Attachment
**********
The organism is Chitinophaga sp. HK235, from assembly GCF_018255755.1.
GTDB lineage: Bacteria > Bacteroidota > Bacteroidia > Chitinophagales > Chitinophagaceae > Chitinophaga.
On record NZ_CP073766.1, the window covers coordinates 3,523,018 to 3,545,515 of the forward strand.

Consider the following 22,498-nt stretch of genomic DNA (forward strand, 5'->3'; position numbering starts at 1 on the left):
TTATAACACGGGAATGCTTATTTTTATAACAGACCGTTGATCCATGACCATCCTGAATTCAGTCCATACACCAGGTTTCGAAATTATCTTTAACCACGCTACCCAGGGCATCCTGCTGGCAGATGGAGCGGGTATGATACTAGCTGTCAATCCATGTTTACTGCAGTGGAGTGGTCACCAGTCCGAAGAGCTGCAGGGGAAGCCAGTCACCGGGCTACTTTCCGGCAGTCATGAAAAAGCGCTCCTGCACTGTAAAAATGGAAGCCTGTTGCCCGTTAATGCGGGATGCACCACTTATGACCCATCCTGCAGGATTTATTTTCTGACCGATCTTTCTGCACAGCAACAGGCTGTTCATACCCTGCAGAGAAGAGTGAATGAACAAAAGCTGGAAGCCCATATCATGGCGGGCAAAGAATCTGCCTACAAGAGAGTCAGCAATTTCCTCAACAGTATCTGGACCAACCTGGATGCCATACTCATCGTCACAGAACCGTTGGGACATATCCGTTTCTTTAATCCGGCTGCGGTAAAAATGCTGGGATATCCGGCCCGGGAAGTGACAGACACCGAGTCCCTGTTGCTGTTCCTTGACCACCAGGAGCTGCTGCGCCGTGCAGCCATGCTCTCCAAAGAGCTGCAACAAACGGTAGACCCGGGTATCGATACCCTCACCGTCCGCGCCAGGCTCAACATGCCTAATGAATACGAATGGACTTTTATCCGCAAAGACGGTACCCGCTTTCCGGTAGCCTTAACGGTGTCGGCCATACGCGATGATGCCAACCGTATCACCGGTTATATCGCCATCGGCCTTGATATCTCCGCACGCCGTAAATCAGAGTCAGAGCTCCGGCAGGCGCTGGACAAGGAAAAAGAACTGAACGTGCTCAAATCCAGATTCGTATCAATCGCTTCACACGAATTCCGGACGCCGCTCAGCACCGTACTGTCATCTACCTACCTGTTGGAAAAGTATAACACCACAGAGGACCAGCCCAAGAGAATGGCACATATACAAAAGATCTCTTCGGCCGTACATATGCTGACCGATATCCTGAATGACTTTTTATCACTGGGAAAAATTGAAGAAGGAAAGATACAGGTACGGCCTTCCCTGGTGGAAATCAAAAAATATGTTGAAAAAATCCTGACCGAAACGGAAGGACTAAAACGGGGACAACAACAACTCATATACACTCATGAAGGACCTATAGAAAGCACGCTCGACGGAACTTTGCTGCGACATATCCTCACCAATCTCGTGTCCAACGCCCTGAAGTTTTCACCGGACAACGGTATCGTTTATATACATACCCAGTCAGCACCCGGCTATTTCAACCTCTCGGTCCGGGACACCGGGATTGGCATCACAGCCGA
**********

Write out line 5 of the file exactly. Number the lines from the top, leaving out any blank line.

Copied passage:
TTATAACACGGGAATGCTTATTTTTATAACAGACCGTTGATCCATGACCATCCTGAATTCAGTCCATACACCAGGTTTCGAAATTATCTTTAACCACGCTACCCAGGGCATCCTGCTGGCAGATGGAGCGGGTATGATACTAGCTGTCAATCCATGTTTACTGCAGTGGAGTGGTCACCAGTCCGAAGAGCTGCAGGGGAAGCCAGTCACCGGGCTACTTTCCGGCAGTCATGAAAAAGCGCTCCTGCACTGTAAAAATGGAAGCCTGTTGCCCGTTAATGCGGGATGCACCACTTATGACCCATCCTGCAGGATTTATTTTCTGACCGATCTTTCTGCACAGCAACAGGCTGTTCATACCCTGCAGAGAAGAGTGAATGAACAAAAGCTGGAAGCCCATATCATGGCGGGCAAAGAATCTGCCTACAAGAGAGTCAGCAATTTCCTCAACAGTATCTGGACCAACCTGGATGCCATACTCATCGTCACAGAACCGTTGGGACATATCCGTTTCTTTAATCCGGCTGCGGTAAAAATGCTGGGATATCCGGCCCGGGAAGTGACAGACACCGAGTCCCTGTTGCTGTTCCTTGACCACCAGGAGCTGCTGCGCCGTGCAGCCATGCTCTCCAAAGAGCTGCAACAAACGGTAGACCCGGGTATCGATACCCTCACCGTCCGCGCCAGGCTCAACATGCCTAATGAATACGAATGGACTTTTATCCGCAAAGACGGTACCCGCTTTCCGGTAGCCTTAACGGTGTCGGCCATACGCGATGATGCCAACCGTATCACCGGTTATATCGCCATCGGCCTTGATATCTCCGCACGCCGTAAATCAGAGTCAGAGCTCCGGCAGGCGCTGGACAAGGAAAAAGAACTGAACGTGCTCAAATCCAGATTCGTATCAATCGCTTCACACGAATTCCGGACGCCGCTCAGCACCGTACTGTCATCTACCTACCTGTTGGAAAAGTATAACACCACAGAGGACCAGCCCAAGAGAATGGCACATATACAAAAGATCTCTTCGGCCGTACATATGCTGACCGATATCCTGAATGACTTTTTATCACTGGGAAAAATTGAAGAAGGAAAGATACAGGTACGGCCTTCCCTGGTGGAAATCAAAAAATATGTTGAAAAAATCCTGACCGAAACGGAAGGACTAAAACGGGGACAACAACAACTCATATACACTCATGAAGGACCTATAGAAAGCACGCTCGACGGAACTTTGCTGCGACATATCCTCACCAATCTCGTGTCCAACGCCCTGAAGTTTTCACCGGACAACGGTATCGTTTATATACATACCCAGTCAGCACCCGGCTATTTCAACCTCTCGGTCCGGGACACCGGGATTGGCATCACAGCCGA